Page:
Underground Groundbreakers of Today #4: Nadya Okamoto

In recent years, there has been a growing movement to raise awareness about menstruation and all things associated with it. Multiple states have gotten rid of the so-called “tampon tax,” which refers to how period products, which are necessary products for anyone who has a period, are taxed, while many other necessary products are not. There has also been more public pressure on schools to provide free period products for students who need them. An important player in this movement has been Nadya Okamoto, a 21-year-old Harvard student who began an organization called PERIOD when she was 16. In just a few short years, PERIOD has become the largest youth-run NGO in women’s health, and particularly popular in the United States. PERIOD has gained more than 350 chapters at colleges and high schools across the country.  

So who is this ambitious young woman? Nadya was born in New York City in 1998 and moved with her mother and sister to Portland, Oregon. They didn’t have a home of their own while she was in high school, and while commuting to school on the public bus, she talked to many homeless women and learned more about the difficulties of dealing with your period when you don’t have the most basic resources to do so. She heard stories of how these women used items like toilet paper, socks, paper grocery bags, and cardboard for their periods. She was inspired to do more research and learned how much of a struggle menstruation is for so many girls and women both in the US and around the world. She and her organization certainly have their work cut out for them: despite the success there has been so far in dropping the tampon tax in some states, there are still 34 states that tax period products, while male products like Rogaine and Viagra are not taxed. Period pain is the most common reason girls miss school, and in developing countries periods are the leading reason girls miss school. For such a common natural function for more than half of the world’s population, which lasts for about 40 years of someone’s life, Nadya has recognized that more needs to be done, which is why she has devoted so much of her life to it.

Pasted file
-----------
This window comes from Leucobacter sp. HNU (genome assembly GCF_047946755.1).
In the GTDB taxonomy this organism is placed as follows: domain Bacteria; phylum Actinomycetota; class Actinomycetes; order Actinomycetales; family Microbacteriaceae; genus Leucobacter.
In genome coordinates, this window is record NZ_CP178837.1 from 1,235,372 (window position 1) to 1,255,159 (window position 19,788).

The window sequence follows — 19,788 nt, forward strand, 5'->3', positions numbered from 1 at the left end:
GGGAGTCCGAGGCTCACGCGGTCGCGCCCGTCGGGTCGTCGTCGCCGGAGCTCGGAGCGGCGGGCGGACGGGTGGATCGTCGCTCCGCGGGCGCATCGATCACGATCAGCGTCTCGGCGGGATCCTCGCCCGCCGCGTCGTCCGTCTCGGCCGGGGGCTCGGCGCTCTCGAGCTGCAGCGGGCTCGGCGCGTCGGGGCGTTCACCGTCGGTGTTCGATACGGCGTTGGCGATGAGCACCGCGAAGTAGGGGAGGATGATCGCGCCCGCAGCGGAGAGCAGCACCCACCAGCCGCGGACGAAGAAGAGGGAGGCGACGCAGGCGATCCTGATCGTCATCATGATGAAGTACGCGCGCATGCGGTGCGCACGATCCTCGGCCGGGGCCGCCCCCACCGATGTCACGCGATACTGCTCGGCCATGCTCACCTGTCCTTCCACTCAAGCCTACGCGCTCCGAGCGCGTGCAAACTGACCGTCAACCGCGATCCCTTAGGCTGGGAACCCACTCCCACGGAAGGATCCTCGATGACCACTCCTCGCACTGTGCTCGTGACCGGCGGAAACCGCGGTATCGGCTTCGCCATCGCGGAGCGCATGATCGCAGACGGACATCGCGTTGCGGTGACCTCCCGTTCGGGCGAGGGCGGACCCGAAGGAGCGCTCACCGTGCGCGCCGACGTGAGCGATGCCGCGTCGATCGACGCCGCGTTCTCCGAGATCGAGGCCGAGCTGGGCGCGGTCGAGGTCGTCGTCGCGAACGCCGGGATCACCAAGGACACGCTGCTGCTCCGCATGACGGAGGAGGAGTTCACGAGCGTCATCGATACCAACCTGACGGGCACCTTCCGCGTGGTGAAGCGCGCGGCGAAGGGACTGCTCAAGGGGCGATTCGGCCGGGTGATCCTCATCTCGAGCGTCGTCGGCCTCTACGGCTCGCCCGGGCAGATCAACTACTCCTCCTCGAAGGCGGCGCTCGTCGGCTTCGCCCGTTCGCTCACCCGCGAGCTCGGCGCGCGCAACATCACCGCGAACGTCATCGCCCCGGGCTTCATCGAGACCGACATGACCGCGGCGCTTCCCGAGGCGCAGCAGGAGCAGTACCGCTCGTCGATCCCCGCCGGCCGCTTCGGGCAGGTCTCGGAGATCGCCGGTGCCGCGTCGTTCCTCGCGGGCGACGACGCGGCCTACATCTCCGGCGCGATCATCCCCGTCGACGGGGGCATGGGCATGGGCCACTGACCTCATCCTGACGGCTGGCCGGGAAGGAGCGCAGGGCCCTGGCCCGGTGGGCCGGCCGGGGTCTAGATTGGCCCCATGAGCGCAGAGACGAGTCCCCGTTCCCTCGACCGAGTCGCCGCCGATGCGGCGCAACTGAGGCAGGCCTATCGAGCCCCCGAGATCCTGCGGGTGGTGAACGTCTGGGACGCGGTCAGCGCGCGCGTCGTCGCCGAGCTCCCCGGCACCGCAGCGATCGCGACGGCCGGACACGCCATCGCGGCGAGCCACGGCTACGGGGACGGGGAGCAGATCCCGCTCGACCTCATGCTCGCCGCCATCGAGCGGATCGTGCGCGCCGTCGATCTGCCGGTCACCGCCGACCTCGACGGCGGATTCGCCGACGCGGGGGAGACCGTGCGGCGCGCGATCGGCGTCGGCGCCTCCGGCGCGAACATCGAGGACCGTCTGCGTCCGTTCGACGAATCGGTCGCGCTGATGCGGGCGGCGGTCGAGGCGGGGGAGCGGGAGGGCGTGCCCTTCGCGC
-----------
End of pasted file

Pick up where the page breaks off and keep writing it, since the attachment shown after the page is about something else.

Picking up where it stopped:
As if being a Harvard freshman and running an international nonprofit organization wouldn’t be enough for any teenager, Nadya decided to make a run for the Cambridge City Council in Massachusetts. Not surprisingly, she was the youngest person of the 26 candidates running. Her team was run by young people, and her platform focused on many urgent issues including affordable housing, climate change, and equality in education. She didn’t win, but her efforts were certainly impressive.